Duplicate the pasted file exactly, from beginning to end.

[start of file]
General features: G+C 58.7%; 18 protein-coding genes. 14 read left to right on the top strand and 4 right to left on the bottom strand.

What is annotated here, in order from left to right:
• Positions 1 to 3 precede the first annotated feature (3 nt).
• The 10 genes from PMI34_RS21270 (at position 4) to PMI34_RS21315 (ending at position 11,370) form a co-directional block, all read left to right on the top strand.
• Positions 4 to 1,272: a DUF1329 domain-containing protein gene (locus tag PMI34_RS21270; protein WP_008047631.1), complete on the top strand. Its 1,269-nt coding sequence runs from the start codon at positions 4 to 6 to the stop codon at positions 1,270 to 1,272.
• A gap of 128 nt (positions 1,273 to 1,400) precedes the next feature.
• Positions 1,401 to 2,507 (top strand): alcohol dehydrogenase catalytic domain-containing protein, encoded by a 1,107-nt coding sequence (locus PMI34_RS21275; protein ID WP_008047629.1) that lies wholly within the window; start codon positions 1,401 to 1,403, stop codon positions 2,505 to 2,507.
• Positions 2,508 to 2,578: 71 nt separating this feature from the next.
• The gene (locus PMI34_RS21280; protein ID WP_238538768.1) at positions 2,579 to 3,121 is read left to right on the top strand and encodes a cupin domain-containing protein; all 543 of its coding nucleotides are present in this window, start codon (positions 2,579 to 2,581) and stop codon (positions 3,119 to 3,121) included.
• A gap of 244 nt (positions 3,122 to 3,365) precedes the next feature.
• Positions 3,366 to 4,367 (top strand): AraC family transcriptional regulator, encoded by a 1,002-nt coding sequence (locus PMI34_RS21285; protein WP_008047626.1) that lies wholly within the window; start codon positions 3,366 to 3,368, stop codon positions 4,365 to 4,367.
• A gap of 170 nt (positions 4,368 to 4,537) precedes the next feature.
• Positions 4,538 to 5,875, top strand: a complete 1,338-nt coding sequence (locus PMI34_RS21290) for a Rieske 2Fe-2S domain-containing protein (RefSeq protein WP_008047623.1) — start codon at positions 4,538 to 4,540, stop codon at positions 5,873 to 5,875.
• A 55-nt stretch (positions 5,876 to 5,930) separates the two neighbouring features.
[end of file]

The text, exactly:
General features: G+C 58.7%; 18 protein-coding genes. 14 read left to right on the top strand and 4 right to left on the bottom strand.

What is annotated here, in order from left to right:
• Positions 1 to 3 precede the first annotated feature (3 nt).
• The 10 genes from PMI34_RS21270 (at position 4) to PMI34_RS21315 (ending at position 11,370) form a co-directional block, all read left to right on the top strand.
• Positions 4 to 1,272: a DUF1329 domain-containing protein gene (locus tag PMI34_RS21270; protein WP_008047631.1), complete on the top strand. Its 1,269-nt coding sequence runs from the start codon at positions 4 to 6 to the stop codon at positions 1,270 to 1,272.
• A gap of 128 nt (positions 1,273 to 1,400) precedes the next feature.
• Positions 1,401 to 2,507 (top strand): alcohol dehydrogenase catalytic domain-containing protein, encoded by a 1,107-nt coding sequence (locus PMI34_RS21275; protein ID WP_008047629.1) that lies wholly within the window; start codon positions 1,401 to 1,403, stop codon positions 2,505 to 2,507.
• Positions 2,508 to 2,578: 71 nt separating this feature from the next.
• The gene (locus PMI34_RS21280; protein ID WP_238538768.1) at positions 2,579 to 3,121 is read left to right on the top strand and encodes a cupin domain-containing protein; all 543 of its coding nucleotides are present in this window, start codon (positions 2,579 to 2,581) and stop codon (positions 3,119 to 3,121) included.
• A gap of 244 nt (positions 3,122 to 3,365) precedes the next feature.
• Positions 3,366 to 4,367 (top strand): AraC family transcriptional regulator, encoded by a 1,002-nt coding sequence (locus PMI34_RS21285; protein WP_008047626.1) that lies wholly within the window; start codon positions 3,366 to 3,368, stop codon positions 4,365 to 4,367.
• A gap of 170 nt (positions 4,368 to 4,537) precedes the next feature.
• Positions 4,538 to 5,875, top strand: a complete 1,338-nt coding sequence (locus PMI34_RS21290) for a Rieske 2Fe-2S domain-containing protein (RefSeq protein WP_008047623.1) — start codon at positions 4,538 to 4,540, stop codon at positions 5,873 to 5,875.
• A 55-nt stretch (positions 5,876 to 5,930) separates the two neighbouring features.